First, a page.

journey that I’ve been on. People see it as a shameful thing. When I was ill, I was ashamed. But I’m not now, and I can see that I probably couldn’t have prevented a lot of what happened
to me from happening, and so now I’ve spun that around, and I’ve turned it into a good thing, and I write about my addiction,
I write about my depression, I write about homelessness,
I write about bad men, I write about everything
that I think is relevant to show other people that,
one, this stuff happens, two, you can get out of it, and three, you can turn it around
and leave it behind, and that’s what I’m doing now. – [Interviewer] And the
reason that there’s shame around all of this is because
there’s so much stigma. And it’s a personal choice, not everybody is gonna feel comfortable
about writing and being public, about their mental
illness or homelessness. So you’re writing, and you
just produced an animated film. – Yes, yes. (laughs) – [Interviewer] You know? – Woo! (laughs) – [Interviewer] And you’re homeless. – Yeah. But this is another thing,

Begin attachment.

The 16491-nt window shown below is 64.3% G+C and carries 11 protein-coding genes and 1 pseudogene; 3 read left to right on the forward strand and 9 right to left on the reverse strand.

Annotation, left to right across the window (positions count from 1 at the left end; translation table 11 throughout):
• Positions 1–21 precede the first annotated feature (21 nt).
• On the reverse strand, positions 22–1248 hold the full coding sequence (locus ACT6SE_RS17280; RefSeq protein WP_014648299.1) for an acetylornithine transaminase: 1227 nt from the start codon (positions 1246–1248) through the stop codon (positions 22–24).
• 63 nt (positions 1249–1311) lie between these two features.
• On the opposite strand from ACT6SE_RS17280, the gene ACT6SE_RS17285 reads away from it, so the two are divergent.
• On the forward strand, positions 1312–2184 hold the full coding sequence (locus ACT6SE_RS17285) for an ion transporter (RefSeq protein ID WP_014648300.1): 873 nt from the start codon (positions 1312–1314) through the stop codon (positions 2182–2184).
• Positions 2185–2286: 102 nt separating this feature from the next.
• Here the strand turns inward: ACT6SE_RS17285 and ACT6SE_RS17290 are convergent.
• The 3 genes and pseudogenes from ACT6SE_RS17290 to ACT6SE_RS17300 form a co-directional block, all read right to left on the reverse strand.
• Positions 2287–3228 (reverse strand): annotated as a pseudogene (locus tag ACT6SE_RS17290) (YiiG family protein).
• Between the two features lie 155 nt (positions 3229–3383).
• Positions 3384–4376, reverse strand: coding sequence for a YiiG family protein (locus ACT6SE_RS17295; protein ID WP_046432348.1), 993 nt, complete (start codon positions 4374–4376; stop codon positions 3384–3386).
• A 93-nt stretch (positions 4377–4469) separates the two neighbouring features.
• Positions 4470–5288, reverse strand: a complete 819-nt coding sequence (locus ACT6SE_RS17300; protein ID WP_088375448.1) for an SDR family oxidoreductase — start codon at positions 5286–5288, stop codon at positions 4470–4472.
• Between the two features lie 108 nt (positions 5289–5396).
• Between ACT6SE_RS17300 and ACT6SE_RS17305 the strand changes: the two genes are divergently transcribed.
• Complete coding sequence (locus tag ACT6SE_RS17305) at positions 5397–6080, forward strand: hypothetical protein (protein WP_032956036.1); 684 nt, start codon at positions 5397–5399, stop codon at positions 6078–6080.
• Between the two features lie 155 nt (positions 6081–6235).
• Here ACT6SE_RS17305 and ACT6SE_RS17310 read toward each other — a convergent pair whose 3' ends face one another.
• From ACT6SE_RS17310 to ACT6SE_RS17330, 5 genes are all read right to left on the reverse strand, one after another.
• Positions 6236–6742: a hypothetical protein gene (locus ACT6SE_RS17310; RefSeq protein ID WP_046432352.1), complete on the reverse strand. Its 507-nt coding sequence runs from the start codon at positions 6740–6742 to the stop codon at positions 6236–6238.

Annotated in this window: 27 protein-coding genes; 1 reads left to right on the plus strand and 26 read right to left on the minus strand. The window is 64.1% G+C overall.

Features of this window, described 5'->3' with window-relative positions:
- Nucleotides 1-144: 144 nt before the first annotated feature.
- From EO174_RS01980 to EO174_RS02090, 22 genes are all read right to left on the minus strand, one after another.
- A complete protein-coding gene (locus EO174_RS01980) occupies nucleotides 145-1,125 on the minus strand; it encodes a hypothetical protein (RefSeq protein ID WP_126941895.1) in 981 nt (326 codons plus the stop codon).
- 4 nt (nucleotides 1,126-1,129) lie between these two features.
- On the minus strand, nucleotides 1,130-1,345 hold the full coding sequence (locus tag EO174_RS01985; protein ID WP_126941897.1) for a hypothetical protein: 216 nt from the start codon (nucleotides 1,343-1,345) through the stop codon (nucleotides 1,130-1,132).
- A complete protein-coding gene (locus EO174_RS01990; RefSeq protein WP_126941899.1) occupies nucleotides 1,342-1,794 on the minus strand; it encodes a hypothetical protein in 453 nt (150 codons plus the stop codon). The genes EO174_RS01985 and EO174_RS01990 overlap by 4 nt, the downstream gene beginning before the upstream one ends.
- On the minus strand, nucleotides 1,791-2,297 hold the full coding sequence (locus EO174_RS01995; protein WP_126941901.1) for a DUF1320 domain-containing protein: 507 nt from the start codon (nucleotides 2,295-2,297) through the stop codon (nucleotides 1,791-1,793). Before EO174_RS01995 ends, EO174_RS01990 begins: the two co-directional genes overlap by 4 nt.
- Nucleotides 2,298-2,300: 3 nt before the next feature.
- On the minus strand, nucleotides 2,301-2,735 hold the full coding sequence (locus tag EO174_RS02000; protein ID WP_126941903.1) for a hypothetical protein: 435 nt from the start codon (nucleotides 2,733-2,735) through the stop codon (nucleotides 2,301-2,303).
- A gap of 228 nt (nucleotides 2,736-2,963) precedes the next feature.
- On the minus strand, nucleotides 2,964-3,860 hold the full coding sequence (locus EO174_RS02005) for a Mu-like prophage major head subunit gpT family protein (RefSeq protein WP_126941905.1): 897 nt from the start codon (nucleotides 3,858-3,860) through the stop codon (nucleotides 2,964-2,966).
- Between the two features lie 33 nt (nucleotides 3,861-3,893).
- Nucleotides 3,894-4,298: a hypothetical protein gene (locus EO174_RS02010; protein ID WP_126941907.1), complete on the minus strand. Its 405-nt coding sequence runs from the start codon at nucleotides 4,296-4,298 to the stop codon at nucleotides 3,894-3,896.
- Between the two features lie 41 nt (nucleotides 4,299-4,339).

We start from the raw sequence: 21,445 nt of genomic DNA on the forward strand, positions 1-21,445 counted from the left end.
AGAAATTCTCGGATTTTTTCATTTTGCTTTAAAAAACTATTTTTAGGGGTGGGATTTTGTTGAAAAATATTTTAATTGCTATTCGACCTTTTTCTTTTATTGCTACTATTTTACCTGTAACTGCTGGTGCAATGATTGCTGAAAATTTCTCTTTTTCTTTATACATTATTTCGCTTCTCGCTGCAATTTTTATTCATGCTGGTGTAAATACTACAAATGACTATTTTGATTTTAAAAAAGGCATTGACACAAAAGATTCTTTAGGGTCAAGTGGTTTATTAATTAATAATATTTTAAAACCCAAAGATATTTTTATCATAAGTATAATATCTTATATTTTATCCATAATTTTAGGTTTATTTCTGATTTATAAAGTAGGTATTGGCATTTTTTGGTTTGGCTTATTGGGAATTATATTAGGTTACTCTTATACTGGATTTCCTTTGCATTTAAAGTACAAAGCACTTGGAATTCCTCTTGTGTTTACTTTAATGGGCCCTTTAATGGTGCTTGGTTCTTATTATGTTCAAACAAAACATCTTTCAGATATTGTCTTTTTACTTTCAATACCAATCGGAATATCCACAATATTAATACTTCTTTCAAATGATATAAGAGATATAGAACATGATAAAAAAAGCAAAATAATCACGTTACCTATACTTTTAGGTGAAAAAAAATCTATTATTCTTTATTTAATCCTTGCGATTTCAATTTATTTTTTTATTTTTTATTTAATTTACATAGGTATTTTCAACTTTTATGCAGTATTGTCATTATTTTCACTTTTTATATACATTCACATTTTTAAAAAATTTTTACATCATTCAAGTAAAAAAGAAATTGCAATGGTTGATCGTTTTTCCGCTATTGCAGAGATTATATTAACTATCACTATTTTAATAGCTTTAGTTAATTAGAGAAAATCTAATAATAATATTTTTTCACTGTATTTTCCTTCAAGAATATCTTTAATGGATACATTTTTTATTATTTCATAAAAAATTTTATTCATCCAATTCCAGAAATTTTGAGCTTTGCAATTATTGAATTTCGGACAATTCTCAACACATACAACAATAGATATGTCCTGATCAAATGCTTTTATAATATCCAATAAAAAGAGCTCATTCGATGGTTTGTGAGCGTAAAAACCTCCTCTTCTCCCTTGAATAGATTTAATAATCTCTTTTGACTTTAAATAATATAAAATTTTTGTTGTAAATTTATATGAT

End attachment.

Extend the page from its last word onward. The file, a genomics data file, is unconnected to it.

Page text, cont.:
all of this creativity, I used to drink to
think that I needed that if I was going to try and
focus my thought patterns. But it was just dumbing me down, you know? And now that I don’t drink,
all the creativity and things are there, and I never knew I had them. And now I’m embracing
them and I’m learning new things about myself. I write, I blog, I
podcast, I’ve made a film, I am a conversationalist. This was unheard of two years ago, I couldn’t string a sentence together. And now I’m shouting from the rooftops look, look at where I am. – [Interviewer] What would
you say to other women who might be going through the same thing, and might be seeing this? – I would say have a bit
of faith in yourself. And have a bit of self-respect. Because the lack of
self-respect and self-worth was what was keeping me in a bad place. And if you can look in